The following article appeared in the Billings (MT) Gazette on Sept. 28, 2019.
By Matt Witt
It was 8:30 p.m. on a late July evening in the Absaroka-Beartooth Wilderness when an hour-long barrage of one-inch hailstones finally stopped pounding my tent above Native Lake.
The lightning, which had been so close I couldn’t finish saying “one, one thousand” before thunder boomed, had finally moved about five miles away.
Hearing only a slight drizzle, I grabbed my camera and crawled out of the tent. The light was low, but pink sunset clouds were still reflecting in nearby tarns that were surrounded by the newly fallen hail.
In the other direction, dense clouds and the lake itself were glowing with the most vibrant purple I’d ever seen.
This scene was just one of the highlights of nine days I spent as an Artist in Residence for the Absaroka-Beartooth Wilderness Foundation (ABWF) this past summer.
In partnership with the U.S. Forest Service, ABWF sponsors several Artists in Residence each summer to spend seven to ten days in the wilderness, drawing inspiration from the beauty and solitude for their painting, writing, musical compositions, or other work.
For me, the artist residency in an ecosystem very different than where I live in rural Oregon gave me unusual opportunities to apply my “Closer to Nature” approach to photography, focusing in on simple details and uncluttered images in an attempt to see nature’s beauty with fresh eyes.
I photographed a sandhill crane silhouetted against a dramatic yellow sunset.
An intensely yellow-orange lily flower was reflected in a lake.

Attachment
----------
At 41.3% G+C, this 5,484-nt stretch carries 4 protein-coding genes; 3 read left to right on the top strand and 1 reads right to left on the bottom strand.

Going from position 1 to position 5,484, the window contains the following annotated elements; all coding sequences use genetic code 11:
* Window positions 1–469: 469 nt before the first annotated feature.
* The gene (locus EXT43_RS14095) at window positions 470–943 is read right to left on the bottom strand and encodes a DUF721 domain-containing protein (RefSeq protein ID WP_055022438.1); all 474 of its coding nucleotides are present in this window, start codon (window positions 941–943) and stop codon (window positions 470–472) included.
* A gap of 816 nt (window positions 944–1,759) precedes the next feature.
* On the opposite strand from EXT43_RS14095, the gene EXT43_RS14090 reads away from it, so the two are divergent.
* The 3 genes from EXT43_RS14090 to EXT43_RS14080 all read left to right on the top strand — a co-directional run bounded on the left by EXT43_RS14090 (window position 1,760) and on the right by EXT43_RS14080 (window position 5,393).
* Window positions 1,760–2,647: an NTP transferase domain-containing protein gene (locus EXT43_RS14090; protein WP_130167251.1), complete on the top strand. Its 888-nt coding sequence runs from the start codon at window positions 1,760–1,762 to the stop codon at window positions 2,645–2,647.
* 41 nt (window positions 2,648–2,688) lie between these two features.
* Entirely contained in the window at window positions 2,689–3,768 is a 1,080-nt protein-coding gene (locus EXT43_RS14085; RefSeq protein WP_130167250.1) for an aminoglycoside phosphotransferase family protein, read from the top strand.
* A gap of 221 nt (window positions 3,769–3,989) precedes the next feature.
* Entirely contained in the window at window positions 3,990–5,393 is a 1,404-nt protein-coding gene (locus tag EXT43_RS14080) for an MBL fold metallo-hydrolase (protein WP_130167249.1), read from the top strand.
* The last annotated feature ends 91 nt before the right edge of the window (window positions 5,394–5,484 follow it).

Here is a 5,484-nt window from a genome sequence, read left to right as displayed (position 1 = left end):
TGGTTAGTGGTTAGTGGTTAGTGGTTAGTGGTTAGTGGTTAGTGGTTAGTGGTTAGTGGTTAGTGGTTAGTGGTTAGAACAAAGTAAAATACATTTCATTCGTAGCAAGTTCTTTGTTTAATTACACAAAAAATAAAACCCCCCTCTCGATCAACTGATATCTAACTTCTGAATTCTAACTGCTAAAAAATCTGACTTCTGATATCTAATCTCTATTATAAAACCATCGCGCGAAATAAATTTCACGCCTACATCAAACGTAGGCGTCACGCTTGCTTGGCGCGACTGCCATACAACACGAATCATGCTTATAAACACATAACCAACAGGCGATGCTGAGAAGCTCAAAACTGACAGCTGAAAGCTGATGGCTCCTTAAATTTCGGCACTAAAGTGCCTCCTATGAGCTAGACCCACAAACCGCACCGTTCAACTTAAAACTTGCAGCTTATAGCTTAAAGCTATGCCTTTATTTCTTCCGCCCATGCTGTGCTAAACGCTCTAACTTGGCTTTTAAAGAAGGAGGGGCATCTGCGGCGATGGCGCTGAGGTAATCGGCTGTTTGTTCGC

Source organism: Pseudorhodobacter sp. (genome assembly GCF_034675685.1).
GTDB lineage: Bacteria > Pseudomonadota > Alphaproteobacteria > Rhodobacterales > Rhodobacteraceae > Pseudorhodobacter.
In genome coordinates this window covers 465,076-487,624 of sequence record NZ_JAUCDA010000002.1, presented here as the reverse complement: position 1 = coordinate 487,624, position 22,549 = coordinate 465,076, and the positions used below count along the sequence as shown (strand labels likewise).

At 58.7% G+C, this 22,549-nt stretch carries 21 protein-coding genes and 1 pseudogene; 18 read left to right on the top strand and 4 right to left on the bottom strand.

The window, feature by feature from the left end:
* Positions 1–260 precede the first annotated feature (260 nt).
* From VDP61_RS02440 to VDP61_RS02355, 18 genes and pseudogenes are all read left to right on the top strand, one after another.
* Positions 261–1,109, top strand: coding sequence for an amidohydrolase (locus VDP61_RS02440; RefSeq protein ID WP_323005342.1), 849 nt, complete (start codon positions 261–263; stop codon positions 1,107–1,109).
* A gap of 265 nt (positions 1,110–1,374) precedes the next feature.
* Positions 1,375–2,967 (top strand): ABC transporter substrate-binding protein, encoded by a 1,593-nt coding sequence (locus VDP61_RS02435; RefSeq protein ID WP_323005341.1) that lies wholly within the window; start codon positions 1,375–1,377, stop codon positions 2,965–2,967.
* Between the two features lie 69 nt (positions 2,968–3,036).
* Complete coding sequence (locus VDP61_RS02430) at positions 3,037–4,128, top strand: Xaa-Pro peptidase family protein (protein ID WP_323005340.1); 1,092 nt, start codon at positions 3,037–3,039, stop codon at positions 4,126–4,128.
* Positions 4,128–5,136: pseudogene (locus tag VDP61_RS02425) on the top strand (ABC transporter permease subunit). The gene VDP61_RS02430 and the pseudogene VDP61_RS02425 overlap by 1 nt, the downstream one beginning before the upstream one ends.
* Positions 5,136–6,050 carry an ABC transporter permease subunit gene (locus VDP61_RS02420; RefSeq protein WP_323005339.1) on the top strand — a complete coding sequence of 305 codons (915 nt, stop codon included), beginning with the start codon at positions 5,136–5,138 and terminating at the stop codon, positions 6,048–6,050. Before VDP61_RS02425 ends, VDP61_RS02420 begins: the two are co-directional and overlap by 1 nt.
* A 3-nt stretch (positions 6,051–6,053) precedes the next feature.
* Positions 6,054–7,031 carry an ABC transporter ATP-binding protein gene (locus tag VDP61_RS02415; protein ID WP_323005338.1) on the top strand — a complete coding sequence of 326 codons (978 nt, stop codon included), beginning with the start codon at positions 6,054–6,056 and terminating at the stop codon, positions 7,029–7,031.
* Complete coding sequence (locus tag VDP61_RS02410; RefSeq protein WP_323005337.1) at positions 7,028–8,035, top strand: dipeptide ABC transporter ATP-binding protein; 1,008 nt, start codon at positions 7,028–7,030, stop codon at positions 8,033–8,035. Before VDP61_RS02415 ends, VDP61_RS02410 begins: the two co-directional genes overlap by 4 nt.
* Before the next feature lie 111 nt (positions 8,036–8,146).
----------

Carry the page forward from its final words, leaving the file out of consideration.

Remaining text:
A rainbow appeared above trees colored with red sunset light.
Textures caught my eye on big boulders that I later learned were fossilized coral.
I had a relatively rare encounter with a pika and photographed a lone whitebark pine – both species in jeopardy as climate change threatens the cold environments they require.
As a follow-up to this artist residency, I’m now sharing these and many other images with ABWF to use in its educational work promoting and maintaining wilderness, as well as posting them for the public at MattWittPhotography.com.
With the high-altitude weather sometimes turning harsh, and no one else around for much of the time, I had plenty of time to think about the people who survived in this wilderness for thousands of years without having a car at a trailhead or housing to go back to with electricity and heat. Given how much time most of us spend sheltered by those comforts, it seems more important than ever to protect wilderness and all the living things that depend on it.
This summer, two other artists took part in ABWF’s program. One was Stephanie Rose (StephanieRoseArtist.com), a painter who used a Forest Service cabin as a her base of operations.
“I painted a collection of field studies, each of which seared into my memory my impressions of a particular place,” Rose said. “I will use these field studies to grow paintings in the studio, where I am able to further distill the motif I want to communicate to other people.”
The other was Marc Beaudin (CrowVoice.com), a poet and theater artist who worked from a remote Forest Service cabin up the Boulder River south of Big Timber.
“I finished a manuscript of poetry called Life List, where each poem honors a different bird species that has made an impact on my life and writing,” Beaudin said. “Having several days and nights without electricity, and all the disruptive technologies that come with it, meant there was nothing to take me away from my work, and having the power and beauty of the mountains, forest and river around me meant constant inspiration to keep at it.”
This was the sixth year the Absaroka-Beartooth Wilderness Foundation has operated its Artist in Residence Program, according to David Kallenbach, ABWF’s executive director.
“I’ve been astounded by how many people have found out about the opportunity and by the diverse qualities of the artists who have participated in the program – from a videographer to a paper-making artist to a composer, as well as painters, writers, and poets,” Kallenbach said.
To learn more about the Absaroka-Beartooth Wilderness Foundation and how to get involved in its many volunteer opportunities, see ABWilderness.org.
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